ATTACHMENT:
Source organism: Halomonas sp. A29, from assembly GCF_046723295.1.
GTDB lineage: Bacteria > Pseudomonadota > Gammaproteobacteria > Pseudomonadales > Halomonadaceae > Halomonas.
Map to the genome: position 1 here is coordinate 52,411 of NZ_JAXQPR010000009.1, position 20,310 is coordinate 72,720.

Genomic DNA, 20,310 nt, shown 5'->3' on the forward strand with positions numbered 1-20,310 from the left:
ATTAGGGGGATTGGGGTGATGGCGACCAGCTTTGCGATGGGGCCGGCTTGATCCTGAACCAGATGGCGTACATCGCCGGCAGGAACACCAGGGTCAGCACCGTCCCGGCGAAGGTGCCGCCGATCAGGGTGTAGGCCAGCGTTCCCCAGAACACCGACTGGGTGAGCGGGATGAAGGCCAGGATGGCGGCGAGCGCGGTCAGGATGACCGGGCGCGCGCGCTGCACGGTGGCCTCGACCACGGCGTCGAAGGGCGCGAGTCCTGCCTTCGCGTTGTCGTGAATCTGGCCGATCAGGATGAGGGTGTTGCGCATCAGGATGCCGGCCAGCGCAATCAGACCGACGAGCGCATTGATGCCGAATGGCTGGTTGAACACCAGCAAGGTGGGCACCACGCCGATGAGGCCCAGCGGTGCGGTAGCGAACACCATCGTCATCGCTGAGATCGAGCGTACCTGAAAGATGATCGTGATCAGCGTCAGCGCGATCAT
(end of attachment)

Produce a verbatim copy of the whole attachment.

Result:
Source organism: Halomonas sp. A29, from assembly GCF_046723295.1.
GTDB lineage: Bacteria > Pseudomonadota > Gammaproteobacteria > Pseudomonadales > Halomonadaceae > Halomonas.
Map to the genome: position 1 here is coordinate 52,411 of NZ_JAXQPR010000009.1, position 20,310 is coordinate 72,720.

Genomic DNA, 20,310 nt, shown 5'->3' on the forward strand with positions numbered 1-20,310 from the left:
ATTAGGGGGATTGGGGTGATGGCGACCAGCTTTGCGATGGGGCCGGCTTGATCCTGAACCAGATGGCGTACATCGCCGGCAGGAACACCAGGGTCAGCACCGTCCCGGCGAAGGTGCCGCCGATCAGGGTGTAGGCCAGCGTTCCCCAGAACACCGACTGGGTGAGCGGGATGAAGGCCAGGATGGCGGCGAGCGCGGTCAGGATGACCGGGCGCGCGCGCTGCACGGTGGCCTCGACCACGGCGTCGAAGGGCGCGAGTCCTGCCTTCGCGTTGTCGTGAATCTGGCCGATCAGGATGAGGGTGTTGCGCATCAGGATGCCGGCCAGCGCAATCAGACCGACGAGCGCATTGATGCCGAATGGCTGGTTGAACACCAGCAAGGTGGGCACCACGCCGATGAGGCCCAGCGGTGCGGTAGCGAACACCATCGTCATCGCTGAGATCGAGCGTACCTGAAAGATGATCGTGATCAGCGTCAGCGCGATCAT